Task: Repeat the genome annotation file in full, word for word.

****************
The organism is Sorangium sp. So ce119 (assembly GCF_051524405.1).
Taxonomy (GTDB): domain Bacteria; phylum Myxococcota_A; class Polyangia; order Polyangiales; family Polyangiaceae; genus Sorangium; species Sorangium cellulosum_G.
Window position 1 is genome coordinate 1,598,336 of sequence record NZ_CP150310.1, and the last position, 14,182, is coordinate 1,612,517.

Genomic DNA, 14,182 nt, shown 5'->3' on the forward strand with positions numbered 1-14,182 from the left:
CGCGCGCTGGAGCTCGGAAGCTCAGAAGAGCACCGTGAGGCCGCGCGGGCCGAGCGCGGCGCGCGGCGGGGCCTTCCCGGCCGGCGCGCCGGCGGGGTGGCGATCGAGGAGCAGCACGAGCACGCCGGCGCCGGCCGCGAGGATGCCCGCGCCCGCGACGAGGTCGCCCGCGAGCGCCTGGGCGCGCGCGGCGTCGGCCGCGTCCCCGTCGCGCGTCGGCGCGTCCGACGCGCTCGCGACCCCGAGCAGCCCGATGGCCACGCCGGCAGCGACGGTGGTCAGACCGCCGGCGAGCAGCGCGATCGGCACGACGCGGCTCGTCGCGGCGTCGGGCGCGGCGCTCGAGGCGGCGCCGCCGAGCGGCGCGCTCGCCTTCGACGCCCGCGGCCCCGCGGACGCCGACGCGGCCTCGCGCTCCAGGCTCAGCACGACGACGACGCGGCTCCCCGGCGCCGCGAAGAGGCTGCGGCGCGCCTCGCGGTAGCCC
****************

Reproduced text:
The organism is Sorangium sp. So ce119 (assembly GCF_051524405.1).
Taxonomy (GTDB): domain Bacteria; phylum Myxococcota_A; class Polyangia; order Polyangiales; family Polyangiaceae; genus Sorangium; species Sorangium cellulosum_G.
Window position 1 is genome coordinate 1,598,336 of sequence record NZ_CP150310.1, and the last position, 14,182, is coordinate 1,612,517.

Genomic DNA, 14,182 nt, shown 5'->3' on the forward strand with positions numbered 1-14,182 from the left:
CGCGCGCTGGAGCTCGGAAGCTCAGAAGAGCACCGTGAGGCCGCGCGGGCCGAGCGCGGCGCGCGGCGGGGCCTTCCCGGCCGGCGCGCCGGCGGGGTGGCGATCGAGGAGCAGCACGAGCACGCCGGCGCCGGCCGCGAGGATGCCCGCGCCCGCGACGAGGTCGCCCGCGAGCGCCTGGGCGCGCGCGGCGTCGGCCGCGTCCCCGTCGCGCGTCGGCGCGTCCGACGCGCTCGCGACCCCGAGCAGCCCGATGGCCACGCCGGCAGCGACGGTGGTCAGACCGCCGGCGAGCAGCGCGATCGGCACGACGCGGCTCGTCGCGGCGTCGGGCGCGGCGCTCGAGGCGGCGCCGCCGAGCGGCGCGCTCGCCTTCGACGCCCGCGGCCCCGCGGACGCCGACGCGGCCTCGCGCTCCAGGCTCAGCACGACGACGACGCGGCTCCCCGGCGCCGCGAAGAGGCTGCGGCGCGCCTCGCGGTAGCCC